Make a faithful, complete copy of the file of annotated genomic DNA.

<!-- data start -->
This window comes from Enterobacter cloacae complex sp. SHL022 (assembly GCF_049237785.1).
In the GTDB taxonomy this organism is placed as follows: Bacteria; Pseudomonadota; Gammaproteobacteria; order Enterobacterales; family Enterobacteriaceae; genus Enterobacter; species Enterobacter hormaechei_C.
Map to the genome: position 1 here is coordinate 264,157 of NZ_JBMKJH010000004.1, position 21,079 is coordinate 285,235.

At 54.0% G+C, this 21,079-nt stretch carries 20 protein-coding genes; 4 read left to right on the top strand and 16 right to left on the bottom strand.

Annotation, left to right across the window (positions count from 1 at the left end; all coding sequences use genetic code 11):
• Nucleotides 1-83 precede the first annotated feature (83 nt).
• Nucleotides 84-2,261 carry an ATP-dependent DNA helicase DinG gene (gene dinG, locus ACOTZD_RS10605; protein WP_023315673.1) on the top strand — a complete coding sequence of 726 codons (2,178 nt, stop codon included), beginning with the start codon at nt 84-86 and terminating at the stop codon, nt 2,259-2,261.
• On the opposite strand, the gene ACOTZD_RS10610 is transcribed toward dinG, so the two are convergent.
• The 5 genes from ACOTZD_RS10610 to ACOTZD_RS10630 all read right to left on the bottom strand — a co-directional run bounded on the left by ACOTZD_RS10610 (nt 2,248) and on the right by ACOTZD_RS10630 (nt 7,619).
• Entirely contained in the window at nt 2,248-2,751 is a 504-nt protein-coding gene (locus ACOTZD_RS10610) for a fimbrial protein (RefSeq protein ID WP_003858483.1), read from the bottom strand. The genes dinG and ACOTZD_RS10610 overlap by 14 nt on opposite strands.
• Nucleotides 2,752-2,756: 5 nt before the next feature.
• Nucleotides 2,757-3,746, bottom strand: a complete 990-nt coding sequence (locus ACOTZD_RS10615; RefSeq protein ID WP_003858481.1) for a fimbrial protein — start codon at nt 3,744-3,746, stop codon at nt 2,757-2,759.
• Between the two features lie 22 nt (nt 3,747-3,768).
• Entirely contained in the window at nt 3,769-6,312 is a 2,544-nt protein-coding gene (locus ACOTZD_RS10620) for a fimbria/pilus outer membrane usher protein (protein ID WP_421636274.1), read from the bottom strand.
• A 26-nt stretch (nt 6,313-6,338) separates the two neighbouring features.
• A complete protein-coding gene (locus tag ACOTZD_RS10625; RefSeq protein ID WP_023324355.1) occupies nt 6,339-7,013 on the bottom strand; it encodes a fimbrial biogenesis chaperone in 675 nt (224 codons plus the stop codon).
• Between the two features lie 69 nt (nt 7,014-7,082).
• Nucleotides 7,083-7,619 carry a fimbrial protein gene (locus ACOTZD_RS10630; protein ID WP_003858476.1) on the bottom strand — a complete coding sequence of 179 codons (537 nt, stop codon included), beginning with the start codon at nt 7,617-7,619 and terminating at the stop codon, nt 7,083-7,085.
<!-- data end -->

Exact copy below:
This window comes from Enterobacter cloacae complex sp. SHL022 (assembly GCF_049237785.1).
In the GTDB taxonomy this organism is placed as follows: Bacteria; Pseudomonadota; Gammaproteobacteria; order Enterobacterales; family Enterobacteriaceae; genus Enterobacter; species Enterobacter hormaechei_C.
Map to the genome: position 1 here is coordinate 264,157 of NZ_JBMKJH010000004.1, position 21,079 is coordinate 285,235.

At 54.0% G+C, this 21,079-nt stretch carries 20 protein-coding genes; 4 read left to right on the top strand and 16 right to left on the bottom strand.

Annotation, left to right across the window (positions count from 1 at the left end; all coding sequences use genetic code 11):
• Nucleotides 1-83 precede the first annotated feature (83 nt).
• Nucleotides 84-2,261 carry an ATP-dependent DNA helicase DinG gene (gene dinG, locus ACOTZD_RS10605; protein WP_023315673.1) on the top strand — a complete coding sequence of 726 codons (2,178 nt, stop codon included), beginning with the start codon at nt 84-86 and terminating at the stop codon, nt 2,259-2,261.
• On the opposite strand, the gene ACOTZD_RS10610 is transcribed toward dinG, so the two are convergent.
• The 5 genes from ACOTZD_RS10610 to ACOTZD_RS10630 all read right to left on the bottom strand — a co-directional run bounded on the left by ACOTZD_RS10610 (nt 2,248) and on the right by ACOTZD_RS10630 (nt 7,619).
• Entirely contained in the window at nt 2,248-2,751 is a 504-nt protein-coding gene (locus ACOTZD_RS10610) for a fimbrial protein (RefSeq protein ID WP_003858483.1), read from the bottom strand. The genes dinG and ACOTZD_RS10610 overlap by 14 nt on opposite strands.
• Nucleotides 2,752-2,756: 5 nt before the next feature.
• Nucleotides 2,757-3,746, bottom strand: a complete 990-nt coding sequence (locus ACOTZD_RS10615; RefSeq protein ID WP_003858481.1) for a fimbrial protein — start codon at nt 3,744-3,746, stop codon at nt 2,757-2,759.
• Between the two features lie 22 nt (nt 3,747-3,768).
• Entirely contained in the window at nt 3,769-6,312 is a 2,544-nt protein-coding gene (locus ACOTZD_RS10620) for a fimbria/pilus outer membrane usher protein (protein ID WP_421636274.1), read from the bottom strand.
• A 26-nt stretch (nt 6,313-6,338) separates the two neighbouring features.
• A complete protein-coding gene (locus tag ACOTZD_RS10625; RefSeq protein ID WP_023324355.1) occupies nt 6,339-7,013 on the bottom strand; it encodes a fimbrial biogenesis chaperone in 675 nt (224 codons plus the stop codon).
• Between the two features lie 69 nt (nt 7,014-7,082).
• Nucleotides 7,083-7,619 carry a fimbrial protein gene (locus ACOTZD_RS10630; protein ID WP_003858476.1) on the bottom strand — a complete coding sequence of 179 codons (537 nt, stop codon included), beginning with the start codon at nt 7,617-7,619 and terminating at the stop codon, nt 7,083-7,085.